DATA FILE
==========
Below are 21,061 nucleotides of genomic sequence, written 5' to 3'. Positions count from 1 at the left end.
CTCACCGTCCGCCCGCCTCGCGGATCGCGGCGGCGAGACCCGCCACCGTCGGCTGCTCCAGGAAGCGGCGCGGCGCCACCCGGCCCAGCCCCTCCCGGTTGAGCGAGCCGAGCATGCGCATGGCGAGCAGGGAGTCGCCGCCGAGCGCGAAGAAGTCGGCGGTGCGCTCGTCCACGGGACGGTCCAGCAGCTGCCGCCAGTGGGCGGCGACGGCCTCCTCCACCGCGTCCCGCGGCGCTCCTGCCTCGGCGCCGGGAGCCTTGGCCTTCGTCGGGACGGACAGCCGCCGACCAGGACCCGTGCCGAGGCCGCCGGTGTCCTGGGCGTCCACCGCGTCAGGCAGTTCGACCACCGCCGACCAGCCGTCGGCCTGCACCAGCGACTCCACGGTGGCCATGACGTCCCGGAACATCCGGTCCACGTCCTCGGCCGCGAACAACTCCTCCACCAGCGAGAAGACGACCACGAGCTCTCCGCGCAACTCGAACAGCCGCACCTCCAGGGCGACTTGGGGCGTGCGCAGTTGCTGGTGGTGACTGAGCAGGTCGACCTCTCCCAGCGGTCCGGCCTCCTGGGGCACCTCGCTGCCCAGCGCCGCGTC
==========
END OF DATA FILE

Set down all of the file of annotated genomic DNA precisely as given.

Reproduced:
Below are 21,061 nucleotides of genomic sequence, written 5' to 3'. Positions count from 1 at the left end.
CTCACCGTCCGCCCGCCTCGCGGATCGCGGCGGCGAGACCCGCCACCGTCGGCTGCTCCAGGAAGCGGCGCGGCGCCACCCGGCCCAGCCCCTCCCGGTTGAGCGAGCCGAGCATGCGCATGGCGAGCAGGGAGTCGCCGCCGAGCGCGAAGAAGTCGGCGGTGCGCTCGTCCACGGGACGGTCCAGCAGCTGCCGCCAGTGGGCGGCGACGGCCTCCTCCACCGCGTCCCGCGGCGCTCCTGCCTCGGCGCCGGGAGCCTTGGCCTTCGTCGGGACGGACAGCCGCCGACCAGGACCCGTGCCGAGGCCGCCGGTGTCCTGGGCGTCCACCGCGTCAGGCAGTTCGACCACCGCCGACCAGCCGTCGGCCTGCACCAGCGACTCCACGGTGGCCATGACGTCCCGGAACATCCGGTCCACGTCCTCGGCCGCGAACAACTCCTCCACCAGCGAGAAGACGACCACGAGCTCTCCGCGCAACTCGAACAGCCGCACCTCCAGGGCGACTTGGGGCGTGCGCAGTTGCTGGTGGTGACTGAGCAGGTCGACCTCTCCCAGCGGTCCGGCCTCCTGGGGCACCTCGCTGCCCAGCGCCGCGTC